“The process to recruit specialists and work stream project managers is at an advanced stage,” Dlamini said.
She said the inspectorate unit was currently in the process to commission various research projects, and had prioritised the Comprehensive Legislation Review Project as well as the Systems Integrity Evaluation baseline study.
“This will enable office to determine the actual levels of fraud and misconduct and help to project savings for the South African Social Security Agency, once the Inspectorate is fully legislated and adequately resourced to commence with the execution of its investigative mandate,” Dlamini said.
Over R104-million in fraudulent grants recovered
Marika Muller, the SIU’s acting head of communications, says that since the SIU’s investigation into the SASSA began in April 2005, the unit has helped the government recover over R104.6-million.
She says the SIU is still collecting an average of over R2.3-million a month in cash repayments from those who claimed grants irregularly.
The SIU has recommended to SASSA that it remove all improperly received grants, involving savings to the government (and the taxpayer) of over R1-billion, and the prevention of future losses of over R11.8-billion.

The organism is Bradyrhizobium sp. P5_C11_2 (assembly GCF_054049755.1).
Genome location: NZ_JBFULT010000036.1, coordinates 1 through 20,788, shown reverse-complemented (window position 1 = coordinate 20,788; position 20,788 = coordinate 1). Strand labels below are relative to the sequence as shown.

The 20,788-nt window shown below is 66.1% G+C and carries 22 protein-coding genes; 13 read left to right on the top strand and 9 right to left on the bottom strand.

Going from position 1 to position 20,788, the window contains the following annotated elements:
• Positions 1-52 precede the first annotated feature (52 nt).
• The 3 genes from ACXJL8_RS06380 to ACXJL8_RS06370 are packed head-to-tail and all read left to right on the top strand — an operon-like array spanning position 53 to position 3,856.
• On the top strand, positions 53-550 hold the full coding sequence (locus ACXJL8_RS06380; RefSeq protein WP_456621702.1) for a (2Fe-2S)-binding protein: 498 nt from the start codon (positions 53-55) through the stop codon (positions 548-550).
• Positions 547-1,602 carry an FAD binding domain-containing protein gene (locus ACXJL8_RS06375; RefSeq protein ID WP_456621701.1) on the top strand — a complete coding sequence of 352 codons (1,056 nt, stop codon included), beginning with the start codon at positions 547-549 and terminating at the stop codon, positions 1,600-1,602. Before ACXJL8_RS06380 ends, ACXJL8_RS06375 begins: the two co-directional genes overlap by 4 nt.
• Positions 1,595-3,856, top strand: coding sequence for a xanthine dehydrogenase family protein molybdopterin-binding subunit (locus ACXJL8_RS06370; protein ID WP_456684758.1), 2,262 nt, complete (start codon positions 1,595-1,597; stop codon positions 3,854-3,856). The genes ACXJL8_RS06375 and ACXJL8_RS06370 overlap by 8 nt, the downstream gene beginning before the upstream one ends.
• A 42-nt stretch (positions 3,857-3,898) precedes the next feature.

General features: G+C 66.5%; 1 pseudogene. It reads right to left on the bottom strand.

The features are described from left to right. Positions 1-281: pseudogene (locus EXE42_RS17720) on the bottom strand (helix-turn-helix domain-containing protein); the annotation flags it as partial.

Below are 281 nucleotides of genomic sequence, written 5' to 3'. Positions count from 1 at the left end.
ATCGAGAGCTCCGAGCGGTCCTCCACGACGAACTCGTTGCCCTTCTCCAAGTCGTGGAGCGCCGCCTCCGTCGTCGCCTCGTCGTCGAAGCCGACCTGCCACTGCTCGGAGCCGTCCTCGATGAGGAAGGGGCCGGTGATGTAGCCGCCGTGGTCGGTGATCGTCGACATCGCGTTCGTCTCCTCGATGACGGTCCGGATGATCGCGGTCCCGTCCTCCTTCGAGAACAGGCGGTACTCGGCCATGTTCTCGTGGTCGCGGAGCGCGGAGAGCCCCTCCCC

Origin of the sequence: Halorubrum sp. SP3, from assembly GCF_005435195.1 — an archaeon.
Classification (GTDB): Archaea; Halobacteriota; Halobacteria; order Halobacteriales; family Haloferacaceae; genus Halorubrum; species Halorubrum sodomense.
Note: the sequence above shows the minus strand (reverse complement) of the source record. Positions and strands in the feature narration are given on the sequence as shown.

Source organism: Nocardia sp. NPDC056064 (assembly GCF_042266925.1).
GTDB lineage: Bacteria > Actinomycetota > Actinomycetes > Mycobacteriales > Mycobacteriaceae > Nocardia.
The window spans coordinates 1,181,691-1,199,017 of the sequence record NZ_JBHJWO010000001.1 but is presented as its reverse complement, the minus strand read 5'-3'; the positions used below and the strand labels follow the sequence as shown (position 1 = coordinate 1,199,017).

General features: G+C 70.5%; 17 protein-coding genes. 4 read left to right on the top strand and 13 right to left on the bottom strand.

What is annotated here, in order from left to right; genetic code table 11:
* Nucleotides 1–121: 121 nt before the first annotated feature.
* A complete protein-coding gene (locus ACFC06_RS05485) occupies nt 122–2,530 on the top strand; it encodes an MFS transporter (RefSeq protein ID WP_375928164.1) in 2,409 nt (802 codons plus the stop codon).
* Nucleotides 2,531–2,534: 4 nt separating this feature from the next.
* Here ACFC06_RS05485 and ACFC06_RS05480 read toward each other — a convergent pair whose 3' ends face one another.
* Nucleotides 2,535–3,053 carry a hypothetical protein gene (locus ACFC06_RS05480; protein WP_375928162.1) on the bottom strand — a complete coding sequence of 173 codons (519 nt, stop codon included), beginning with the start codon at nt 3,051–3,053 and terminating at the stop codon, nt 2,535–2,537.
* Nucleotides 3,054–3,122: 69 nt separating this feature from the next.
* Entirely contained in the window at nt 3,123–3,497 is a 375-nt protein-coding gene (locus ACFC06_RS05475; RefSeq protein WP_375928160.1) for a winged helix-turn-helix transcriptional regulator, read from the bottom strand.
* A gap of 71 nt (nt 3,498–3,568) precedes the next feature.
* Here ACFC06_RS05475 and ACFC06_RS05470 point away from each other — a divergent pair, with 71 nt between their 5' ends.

Three types of wrongful beneficiary
Muller says individuals receiving grants to which they are not entitled generally fall into three categories. These include individuals who have been found to have purposely lied about their income, employment status and or state of health in order to receive grants.
They also include individuals who initially qualified to receive a grant, but then saw an improvement in their financial status which generally disqualified them from receiving grants.
In many cases these individuals do not notify the SASSA of this change in status in order for their grant to be stopped; in some cases, they are not aware they needed to do so, says Muller.
Finally, there are individuals who are receiving social grants as a result of errors in the process.
Muller says that in the first category of individuals – those who purposely lied about details to gain access to grants – the SIU concludes initial investigations before handing the cases over to the SAPS for a decision on further action.